From the Economist:
Not so retiring
JERRY BROWN, aged 73, likes to joke that he is not only California’s governor but also its “best pension buy”. After all, he has spent much of his life in public service (including a first stint as governor from 1975 to 1983), but neither draws a public pension nor plans to, if he can get himself re-elected. Nonetheless, his commitment to fixing California’s daunting public-pension problem has been in doubt. A Democrat, he was elected one year ago in a race against a self-financed Silicon Valley billionaire, largely with the help of independent spending by public-sector unions. The question has been whether he can stare down his own allies, those unions, and pass the necessary reform.HT: Dr. Hazlett
Mr Brown has now released a plan. Initial reactions suggest that he may pass his test: the unions were outraged, many Democratic legislators (often beholden to the unions) felt awkward, and several Republican legislators were supportive. But now everything is in flux, as all parties choose their tactics for the fight.
The main changes Mr Brown proposes concern new employees of state or local governments. They would have to wait till 67 to retire, whereas many current government workers can retire at 55 or even earlier. They would also have hybrid plans, with part of the traditional defined-benefit pension replaced by a defined-contribution plan of the sort common in the private sector. Mr Brown also wants to make current as well as new employees contribute half of the cost of funding their pension (today, many pay nothing). And he wants to end sneaky ways of upping benefits (called “spiking”) and other abuses.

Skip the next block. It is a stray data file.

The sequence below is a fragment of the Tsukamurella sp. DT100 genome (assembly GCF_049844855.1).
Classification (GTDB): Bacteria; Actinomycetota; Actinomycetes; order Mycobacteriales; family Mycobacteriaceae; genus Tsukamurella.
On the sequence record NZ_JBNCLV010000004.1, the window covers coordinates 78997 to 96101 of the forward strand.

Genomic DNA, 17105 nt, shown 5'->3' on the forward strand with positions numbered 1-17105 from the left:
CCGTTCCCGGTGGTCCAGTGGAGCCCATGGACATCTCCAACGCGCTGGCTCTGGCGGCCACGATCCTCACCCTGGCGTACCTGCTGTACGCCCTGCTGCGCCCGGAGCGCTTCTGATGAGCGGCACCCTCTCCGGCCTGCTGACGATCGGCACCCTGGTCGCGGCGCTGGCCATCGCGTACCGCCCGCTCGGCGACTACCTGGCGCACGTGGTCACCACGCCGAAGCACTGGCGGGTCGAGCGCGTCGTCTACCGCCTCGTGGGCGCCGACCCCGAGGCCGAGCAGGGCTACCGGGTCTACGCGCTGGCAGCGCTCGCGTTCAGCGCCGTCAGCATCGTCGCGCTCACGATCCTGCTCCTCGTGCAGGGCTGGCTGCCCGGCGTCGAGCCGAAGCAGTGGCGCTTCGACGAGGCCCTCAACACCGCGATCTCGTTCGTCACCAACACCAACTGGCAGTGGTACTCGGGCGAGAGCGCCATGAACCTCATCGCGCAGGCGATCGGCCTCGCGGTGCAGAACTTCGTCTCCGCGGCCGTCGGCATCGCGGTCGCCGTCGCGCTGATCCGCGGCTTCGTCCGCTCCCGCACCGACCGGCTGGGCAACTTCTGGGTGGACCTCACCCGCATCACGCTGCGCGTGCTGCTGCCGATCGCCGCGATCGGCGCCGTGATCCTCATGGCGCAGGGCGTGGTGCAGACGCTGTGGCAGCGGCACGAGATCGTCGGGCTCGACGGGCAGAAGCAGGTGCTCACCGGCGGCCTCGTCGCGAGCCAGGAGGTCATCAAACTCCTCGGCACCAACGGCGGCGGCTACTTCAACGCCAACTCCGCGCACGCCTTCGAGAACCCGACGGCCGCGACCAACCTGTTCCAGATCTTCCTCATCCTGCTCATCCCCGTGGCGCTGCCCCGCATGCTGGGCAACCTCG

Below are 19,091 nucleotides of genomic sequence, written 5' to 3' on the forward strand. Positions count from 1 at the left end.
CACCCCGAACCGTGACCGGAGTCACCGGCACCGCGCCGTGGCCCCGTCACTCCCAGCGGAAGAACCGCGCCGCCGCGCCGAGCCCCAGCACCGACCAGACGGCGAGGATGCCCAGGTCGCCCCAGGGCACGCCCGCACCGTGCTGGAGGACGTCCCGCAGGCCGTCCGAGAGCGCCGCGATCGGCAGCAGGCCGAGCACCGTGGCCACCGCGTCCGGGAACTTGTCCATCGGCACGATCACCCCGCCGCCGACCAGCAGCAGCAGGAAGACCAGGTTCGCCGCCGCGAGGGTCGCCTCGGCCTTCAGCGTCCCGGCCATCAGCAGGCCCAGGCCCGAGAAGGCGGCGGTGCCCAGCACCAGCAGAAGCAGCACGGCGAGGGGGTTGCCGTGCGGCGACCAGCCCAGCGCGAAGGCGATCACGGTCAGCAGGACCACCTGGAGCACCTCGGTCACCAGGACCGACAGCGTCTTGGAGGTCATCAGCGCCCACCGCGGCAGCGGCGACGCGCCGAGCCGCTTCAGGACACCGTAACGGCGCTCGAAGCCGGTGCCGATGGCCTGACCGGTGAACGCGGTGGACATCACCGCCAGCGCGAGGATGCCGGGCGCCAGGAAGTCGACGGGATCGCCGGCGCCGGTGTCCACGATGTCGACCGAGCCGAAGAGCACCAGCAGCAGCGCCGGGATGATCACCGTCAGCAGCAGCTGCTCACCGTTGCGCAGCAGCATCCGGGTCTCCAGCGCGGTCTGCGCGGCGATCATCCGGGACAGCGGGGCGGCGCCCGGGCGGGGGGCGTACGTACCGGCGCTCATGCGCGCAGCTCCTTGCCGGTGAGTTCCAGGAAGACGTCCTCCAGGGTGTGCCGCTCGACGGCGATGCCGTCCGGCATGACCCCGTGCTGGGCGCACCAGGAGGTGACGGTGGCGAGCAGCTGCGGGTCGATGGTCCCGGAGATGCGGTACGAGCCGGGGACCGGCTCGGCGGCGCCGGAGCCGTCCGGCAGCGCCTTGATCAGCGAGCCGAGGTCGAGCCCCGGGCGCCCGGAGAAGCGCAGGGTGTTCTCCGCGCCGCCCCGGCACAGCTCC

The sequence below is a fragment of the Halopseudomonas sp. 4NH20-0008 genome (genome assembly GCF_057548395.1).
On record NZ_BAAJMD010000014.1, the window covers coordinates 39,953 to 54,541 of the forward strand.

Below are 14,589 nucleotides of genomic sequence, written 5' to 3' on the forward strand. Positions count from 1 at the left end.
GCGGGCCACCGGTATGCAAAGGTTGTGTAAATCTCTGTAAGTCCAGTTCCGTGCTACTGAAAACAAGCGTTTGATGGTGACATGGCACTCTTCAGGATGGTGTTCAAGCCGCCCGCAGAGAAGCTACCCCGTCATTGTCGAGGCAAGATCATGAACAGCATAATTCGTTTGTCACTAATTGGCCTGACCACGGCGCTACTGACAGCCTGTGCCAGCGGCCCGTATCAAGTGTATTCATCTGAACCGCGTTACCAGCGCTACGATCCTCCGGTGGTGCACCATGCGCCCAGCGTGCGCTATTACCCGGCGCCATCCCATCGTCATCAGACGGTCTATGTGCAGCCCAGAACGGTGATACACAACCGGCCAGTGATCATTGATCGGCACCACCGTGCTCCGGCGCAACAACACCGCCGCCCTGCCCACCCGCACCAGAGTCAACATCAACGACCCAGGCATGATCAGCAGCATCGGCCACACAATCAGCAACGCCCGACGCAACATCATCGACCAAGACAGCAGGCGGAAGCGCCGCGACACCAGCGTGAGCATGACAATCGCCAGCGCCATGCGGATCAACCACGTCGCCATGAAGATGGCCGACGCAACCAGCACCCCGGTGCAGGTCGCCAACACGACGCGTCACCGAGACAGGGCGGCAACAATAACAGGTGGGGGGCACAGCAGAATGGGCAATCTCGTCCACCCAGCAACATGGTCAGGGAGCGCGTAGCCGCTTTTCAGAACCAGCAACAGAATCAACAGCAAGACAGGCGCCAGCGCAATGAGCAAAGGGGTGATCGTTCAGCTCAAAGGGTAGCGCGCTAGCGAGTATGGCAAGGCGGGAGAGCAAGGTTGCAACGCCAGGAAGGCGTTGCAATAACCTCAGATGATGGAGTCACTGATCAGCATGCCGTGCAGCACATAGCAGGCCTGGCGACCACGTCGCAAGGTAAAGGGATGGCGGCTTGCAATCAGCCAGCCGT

This is all eminently sensible. Indeed, it is remarkably similar to the demands a handful of Republican legislators were making in June, when Mr Brown was begging for their votes to reach the necessary two-thirds majority to let Californians vote in a ballot measure to extend some tax increases. (He did not get those votes, and ended up with an all-cuts budget he doesn’t like.)
Even so the proposal still falls short, says David Crane. He is a Democrat who advised Mr Brown’s Republican predecessor, Arnold Schwarzenegger, and who was a gadfly on one of the large pension-plan boards for 11 months. California’s unfunded pension liabilities are staggering, he points out; they have been estimated at between $240 billion and $500 billion. Plugging that hole will increasingly crowd out other things that Democrats care about, such as schools, parks and courts. But Mr Brown’s plan might save at best $11 billion over 30 years....MORE
Just as it took Richard Nixon, a "who lost China" Republican to open the door to Beijing it may be that it takes a hard core Democrat to tame the pension monster.